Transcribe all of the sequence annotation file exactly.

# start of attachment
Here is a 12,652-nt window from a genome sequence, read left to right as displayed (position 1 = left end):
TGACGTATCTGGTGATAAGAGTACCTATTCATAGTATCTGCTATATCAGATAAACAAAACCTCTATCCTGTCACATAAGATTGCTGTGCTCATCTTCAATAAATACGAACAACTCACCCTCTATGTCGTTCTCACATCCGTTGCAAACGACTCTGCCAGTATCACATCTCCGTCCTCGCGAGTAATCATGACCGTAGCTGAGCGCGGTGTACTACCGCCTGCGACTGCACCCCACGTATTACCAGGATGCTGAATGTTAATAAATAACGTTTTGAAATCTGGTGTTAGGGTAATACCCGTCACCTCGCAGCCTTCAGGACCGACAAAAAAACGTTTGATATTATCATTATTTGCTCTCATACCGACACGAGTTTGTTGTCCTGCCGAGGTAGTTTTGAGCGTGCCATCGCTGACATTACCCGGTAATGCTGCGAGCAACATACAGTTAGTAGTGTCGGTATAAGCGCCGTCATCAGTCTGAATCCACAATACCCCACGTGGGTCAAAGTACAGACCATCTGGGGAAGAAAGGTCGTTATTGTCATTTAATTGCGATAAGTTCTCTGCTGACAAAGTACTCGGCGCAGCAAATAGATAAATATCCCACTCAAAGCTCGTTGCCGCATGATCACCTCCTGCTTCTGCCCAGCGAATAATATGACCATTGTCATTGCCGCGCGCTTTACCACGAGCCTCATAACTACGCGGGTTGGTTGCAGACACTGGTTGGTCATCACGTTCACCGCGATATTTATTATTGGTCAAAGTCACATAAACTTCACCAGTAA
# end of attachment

Here is a 12,652-nt window from a genome sequence, read left to right as displayed (position 1 = left end):
TGACGTATCTGGTGATAAGAGTACCTATTCATAGTATCTGCTATATCAGATAAACAAAACCTCTATCCTGTCACATAAGATTGCTGTGCTCATCTTCAATAAATACGAACAACTCACCCTCTATGTCGTTCTCACATCCGTTGCAAACGACTCTGCCAGTATCACATCTCCGTCCTCGCGAGTAATCATGACCGTAGCTGAGCGCGGTGTACTACCGCCTGCGACTGCACCCCACGTATTACCAGGATGCTGAATGTTAATAAATAACGTTTTGAAATCTGGTGTTAGGGTAATACCCGTCACCTCGCAGCCTTCAGGACCGACAAAAAAACGTTTGATATTATCATTATTTGCTCTCATACCGACACGAGTTTGTTGTCCTGCCGAGGTAGTTTTGAGCGTGCCATCGCTGACATTACCCGGTAATGCTGCGAGCAACATACAGTTAGTAGTGTCGGTATAAGCGCCGTCATCAGTCTGAATCCACAATACCCCACGTGGGTCAAAGTACAGACCATCTGGGGAAGAAAGGTCGTTATTGTCATTTAATTGCGATAAGTTCTCTGCTGACAAAGTACTCGGCGCAGCAAATAGATAAATATCCCACTCAAAGCTCGTTGCCGCATGATCACCTCCTGCTTCTGCCCAGCGAATAATATGACCATTGTCATTGCCGCGCGCTTTACCACGAGCCTCATAACTACGCGGGTTGGTTGCAGACACTGGTTGGTCATCACGTTCACCGCGATATTTATTATTGGTCAAAGTCACATAAACTTCACCAGTAA